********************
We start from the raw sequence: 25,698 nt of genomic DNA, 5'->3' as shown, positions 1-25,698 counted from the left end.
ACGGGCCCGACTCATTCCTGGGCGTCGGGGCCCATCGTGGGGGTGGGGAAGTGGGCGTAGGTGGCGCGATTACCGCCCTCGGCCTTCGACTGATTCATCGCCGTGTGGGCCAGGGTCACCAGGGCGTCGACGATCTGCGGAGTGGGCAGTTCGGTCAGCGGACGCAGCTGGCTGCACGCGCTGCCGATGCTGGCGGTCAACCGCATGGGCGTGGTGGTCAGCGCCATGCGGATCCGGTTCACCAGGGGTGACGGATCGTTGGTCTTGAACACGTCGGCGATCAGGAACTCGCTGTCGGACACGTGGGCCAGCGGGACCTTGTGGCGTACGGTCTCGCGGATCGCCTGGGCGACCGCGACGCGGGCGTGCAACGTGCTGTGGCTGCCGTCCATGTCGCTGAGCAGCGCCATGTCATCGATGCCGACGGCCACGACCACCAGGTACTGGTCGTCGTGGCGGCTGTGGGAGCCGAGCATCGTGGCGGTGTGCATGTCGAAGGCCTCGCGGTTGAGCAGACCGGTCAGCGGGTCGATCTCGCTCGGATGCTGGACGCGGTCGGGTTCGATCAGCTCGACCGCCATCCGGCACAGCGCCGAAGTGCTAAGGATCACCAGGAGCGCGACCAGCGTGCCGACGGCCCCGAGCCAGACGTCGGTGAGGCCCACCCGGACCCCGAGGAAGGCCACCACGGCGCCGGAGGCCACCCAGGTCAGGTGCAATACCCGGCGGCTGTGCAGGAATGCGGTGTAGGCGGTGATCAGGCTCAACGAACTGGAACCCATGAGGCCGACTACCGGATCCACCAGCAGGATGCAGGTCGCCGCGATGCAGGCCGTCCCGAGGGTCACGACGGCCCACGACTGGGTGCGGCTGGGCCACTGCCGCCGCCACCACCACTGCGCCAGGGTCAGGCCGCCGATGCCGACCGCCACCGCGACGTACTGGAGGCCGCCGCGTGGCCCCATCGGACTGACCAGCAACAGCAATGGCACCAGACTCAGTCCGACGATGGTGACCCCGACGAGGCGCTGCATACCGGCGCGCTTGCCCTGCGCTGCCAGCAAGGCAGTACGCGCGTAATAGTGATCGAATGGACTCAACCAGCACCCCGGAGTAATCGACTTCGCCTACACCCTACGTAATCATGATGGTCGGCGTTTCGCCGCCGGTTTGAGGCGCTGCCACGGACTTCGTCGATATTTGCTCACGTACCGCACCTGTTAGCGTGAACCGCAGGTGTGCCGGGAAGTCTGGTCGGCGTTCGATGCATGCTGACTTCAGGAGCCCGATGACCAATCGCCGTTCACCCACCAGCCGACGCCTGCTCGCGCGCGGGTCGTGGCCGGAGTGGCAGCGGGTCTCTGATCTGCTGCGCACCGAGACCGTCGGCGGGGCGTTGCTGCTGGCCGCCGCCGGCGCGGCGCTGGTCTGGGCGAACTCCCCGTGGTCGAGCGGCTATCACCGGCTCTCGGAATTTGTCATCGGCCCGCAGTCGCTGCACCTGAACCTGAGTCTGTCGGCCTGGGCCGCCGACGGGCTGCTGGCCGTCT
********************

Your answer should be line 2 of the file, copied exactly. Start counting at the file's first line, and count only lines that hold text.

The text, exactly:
ACGGGCCCGACTCATTCCTGGGCGTCGGGGCCCATCGTGGGGGTGGGGAAGTGGGCGTAGGTGGCGCGATTACCGCCCTCGGCCTTCGACTGATTCATCGCCGTGTGGGCCAGGGTCACCAGGGCGTCGACGATCTGCGGAGTGGGCAGTTCGGTCAGCGGACGCAGCTGGCTGCACGCGCTGCCGATGCTGGCGGTCAACCGCATGGGCGTGGTGGTCAGCGCCATGCGGATCCGGTTCACCAGGGGTGACGGATCGTTGGTCTTGAACACGTCGGCGATCAGGAACTCGCTGTCGGACACGTGGGCCAGCGGGACCTTGTGGCGTACGGTCTCGCGGATCGCCTGGGCGACCGCGACGCGGGCGTGCAACGTGCTGTGGCTGCCGTCCATGTCGCTGAGCAGCGCCATGTCATCGATGCCGACGGCCACGACCACCAGGTACTGGTCGTCGTGGCGGCTGTGGGAGCCGAGCATCGTGGCGGTGTGCATGTCGAAGGCCTCGCGGTTGAGCAGACCGGTCAGCGGGTCGATCTCGCTCGGATGCTGGACGCGGTCGGGTTCGATCAGCTCGACCGCCATCCGGCACAGCGCCGAAGTGCTAAGGATCACCAGGAGCGCGACCAGCGTGCCGACGGCCCCGAGCCAGACGTCGGTGAGGCCCACCCGGACCCCGAGGAAGGCCACCACGGCGCCGGAGGCCACCCAGGTCAGGTGCAATACCCGGCGGCTGTGCAGGAATGCGGTGTAGGCGGTGATCAGGCTCAACGAACTGGAACCCATGAGGCCGACTACCGGATCCACCAGCAGGATGCAGGTCGCCGCGATGCAGGCCGTCCCGAGGGTCACGACGGCCCACGACTGGGTGCGGCTGGGCCACTGCCGCCGCCACCACCACTGCGCCAGGGTCAGGCCGCCGATGCCGACCGCCACCGCGACGTACTGGAGGCCGCCGCGTGGCCCCATCGGACTGACCAGCAACAGCAATGGCACCAGACTCAGTCCGACGATGGTGACCCCGACGAGGCGCTGCATACCGGCGCGCTTGCCCTGCGCTGCCAGCAAGGCAGTACGCGCGTAATAGTGATCGAATGGACTCAACCAGCACCCCGGAGTAATCGACTTCGCCTACACCCTACGTAATCATGATGGTCGGCGTTTCGCCGCCGGTTTGAGGCGCTGCCACGGACTTCGTCGATATTTGCTCACGTACCGCACCTGTTAGCGTGAACCGCAGGTGTGCCGGGAAGTCTGGTCGGCGTTCGATGCATGCTGACTTCAGGAGCCCGATGACCAATCGCCGTTCACCCACCAGCCGACGCCTGCTCGCGCGCGGGTCGTGGCCGGAGTGGCAGCGGGTCTCTGATCTGCTGCGCACCGAGACCGTCGGCGGGGCGTTGCTGCTGGCCGCCGCCGGCGCGGCGCTGGTCTGGGCGAACTCCCCGTGGTCGAGCGGCTATCACCGGCTCTCGGAATTTGTCATCGGCCCGCAGTCGCTGCACCTGAACCTGAGTCTGTCGGCCTGGGCCGCCGACGGGCTGCTGGCCGTCT